This lopsided representation flatly ignores the reality that, due to historical and current injustices, climate change disproportionately affects communities of color.

Ted MacDonald How broadcast TV networks covered climate change in 2020
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Carney hopes pandemic urgency carries over to tackling climate change

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U of A researcher pitches mineral carbonation as solution to climate change to U.S. policy makers

‘It’s something we know works and serves as a permanent store of carbon dioxide,’ says Sasha Wilson

In December, Sasha Wilson sat in front of U.S. policy-makers to lend her expertise in the battle against climate change by suggesting it’s possible to remove gigatonnes of carbon from the atmosphere and turning it into rock. 

Scientists have warned that all countries must reach net zero carbon emissions by 2050 or sooner to avoid the worst consequences of climate change. The Canadian government pledged to do so as part of the 2015 Paris Agreement.

Wilson, a biogeochemist and an associate professor in the Faculty of Science, is studying how mineral carbonation can suck carbon dioxide, a heat-trapping gas, from the atmosphere. 

Wilson and her colleagues with the American non-profit Energy Futures Initiative recommended the United States scale up research and development of mineral carbonation by setting up a large network of test sites.

“In the U.S. there’s been a lot of movement in the last year or so toward implementing mechanisms for carbon dioxide removal from the atmosphere,” she told CBC’s Edmonton AM on Tuesday. “There’s been a lot of investment so far.”

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Climate change has become a prudential risk for Canadian insurance companies: report

Climate change risk is not only a concern for corporate boards, governments, and environmental organizations but a fundamental business issue for Canadian insurance companies, according to a new report from the Canada Climate Law Initiative.

The key finding of the report, Life, Health, Property, Casualty: Canadian Insurance Company Directors and Effective Climate Governance, is “that climate change has become a prudential risk for Canadian insurance companies,” says the report’s author, Janis Sarra. Sarra is a law professor at the Peter A. Allard School of Law at the University of British Columbia and principal co-investigator of the Canada Climate Law Initiative.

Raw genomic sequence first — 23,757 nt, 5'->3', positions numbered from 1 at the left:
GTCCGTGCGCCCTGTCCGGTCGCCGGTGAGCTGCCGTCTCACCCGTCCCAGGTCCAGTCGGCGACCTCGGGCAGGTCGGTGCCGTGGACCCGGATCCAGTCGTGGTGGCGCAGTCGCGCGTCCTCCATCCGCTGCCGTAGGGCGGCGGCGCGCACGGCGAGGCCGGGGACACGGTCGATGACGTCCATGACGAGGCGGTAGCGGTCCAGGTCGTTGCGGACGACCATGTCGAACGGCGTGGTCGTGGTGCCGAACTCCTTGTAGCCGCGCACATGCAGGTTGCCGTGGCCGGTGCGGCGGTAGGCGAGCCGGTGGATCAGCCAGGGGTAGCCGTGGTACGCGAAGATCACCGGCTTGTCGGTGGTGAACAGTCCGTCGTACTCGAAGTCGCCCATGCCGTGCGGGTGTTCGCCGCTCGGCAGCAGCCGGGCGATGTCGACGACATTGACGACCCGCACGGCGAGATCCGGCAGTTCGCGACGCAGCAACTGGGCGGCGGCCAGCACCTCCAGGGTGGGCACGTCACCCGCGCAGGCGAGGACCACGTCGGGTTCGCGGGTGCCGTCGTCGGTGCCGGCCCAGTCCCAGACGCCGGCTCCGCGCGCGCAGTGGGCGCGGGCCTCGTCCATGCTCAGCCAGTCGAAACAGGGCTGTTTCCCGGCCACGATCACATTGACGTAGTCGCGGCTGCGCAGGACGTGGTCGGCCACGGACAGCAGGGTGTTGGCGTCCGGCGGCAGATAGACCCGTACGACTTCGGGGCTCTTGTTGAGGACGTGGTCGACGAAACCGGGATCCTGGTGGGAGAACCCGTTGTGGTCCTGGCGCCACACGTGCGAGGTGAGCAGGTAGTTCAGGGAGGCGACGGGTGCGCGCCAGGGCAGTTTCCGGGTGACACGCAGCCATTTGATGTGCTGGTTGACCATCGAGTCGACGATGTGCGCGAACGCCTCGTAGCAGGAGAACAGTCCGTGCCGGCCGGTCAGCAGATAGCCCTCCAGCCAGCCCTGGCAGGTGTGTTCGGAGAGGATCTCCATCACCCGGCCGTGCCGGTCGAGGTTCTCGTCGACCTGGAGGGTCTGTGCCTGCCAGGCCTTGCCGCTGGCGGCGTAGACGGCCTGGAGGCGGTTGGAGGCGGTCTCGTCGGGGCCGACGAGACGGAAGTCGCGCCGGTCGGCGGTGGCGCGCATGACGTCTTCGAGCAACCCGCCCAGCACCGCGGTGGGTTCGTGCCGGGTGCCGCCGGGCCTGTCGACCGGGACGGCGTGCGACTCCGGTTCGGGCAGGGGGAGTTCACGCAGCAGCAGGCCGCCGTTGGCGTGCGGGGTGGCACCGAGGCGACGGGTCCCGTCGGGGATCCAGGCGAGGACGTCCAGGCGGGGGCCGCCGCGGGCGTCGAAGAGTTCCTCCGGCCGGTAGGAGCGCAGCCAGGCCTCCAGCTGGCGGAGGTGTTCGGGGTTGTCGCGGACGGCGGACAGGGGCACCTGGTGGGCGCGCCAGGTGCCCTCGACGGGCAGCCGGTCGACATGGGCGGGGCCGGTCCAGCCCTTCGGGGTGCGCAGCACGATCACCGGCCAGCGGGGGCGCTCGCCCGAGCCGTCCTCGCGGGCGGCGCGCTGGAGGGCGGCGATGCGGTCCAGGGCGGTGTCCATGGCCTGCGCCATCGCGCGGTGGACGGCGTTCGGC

To date, she says, there haven’t been any Canadian reports taking “a deeper dive into the kinds of risks that Canadian insurers face.”

The report notes that climate change creates multiple risks in product design and delivery, expected loss coverage, underwriting services, investment portfolios and management of assets.

It’s also essential to distinguish between the risks that “non-life” versus “life and health” insurers face, says Sarra. Non-life insurers give property and casualty insurance for homes, cars and businesses, director and officer liability insurance, errors and omissions insurance, and other non-life general insurance.

There is increased frequency and severity of climate-related events on the property and casualty side, including wildfires, flooding, windstorms, and coastal storm surges, which are immediate and medium-term risks, says Sarra. Longer-term risks include rising sea levels. Risk on the “non-life” side may exist “for some of the smaller cap companies, but a lot of that risk can be adjusted on an annual basis” in prices consumers pay.

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Eye-Opening Video Explains the Origins of Climate Change ‘Polarization’

A story “about today. That started yesterday. And impacts tomorrow.”

That’s how the University of Virginia’s Religion, Race & Democracy Lab introduces its new “God $ Green: An Unholy Alliance” 19-minute publicly available “eye-popping” video.

God $ Green Promo Clip from Religion, Race & Democracy Lab on Vimeo.

The video addresses decades of what it calls “religious polarization, political propaganda, corporate deal-making, and environmental injustice based on systemic racism.”

They’re talking climate change here, “the biggest crisis facing us today.” And they don’t pull punches, as in addressing the joining of “potent forces [that] came together to mount an army of climate change skeptics in the name of God, country, and capitalism.”

The “unholy alliance” terminology comes from the mouth of former conservative Republican U.S. Representative Bob Inglis, who from 1993 to 1998, and then again from 2005 to 2011, represented a conservative South Carolina district. Inglis says his support for taking action on climate change was the principal reason he lost his seat in a June 2010 Republican primary. He now heads the Energy & Enterprise Institute at George Mason University, where he champions free-market approaches to addressing climate change.

In what’s become part of the video’s title, Inglis points to an “unholy alliance” that formed between the leaders of what passed as the Moral Majority, let’s say, and some people with some very specific economic interests when it comes to climate change.

“When you allow your faith to be used by people with economic interests, wow, does it get corrupted pretty quickly,” Inglis says in the video.

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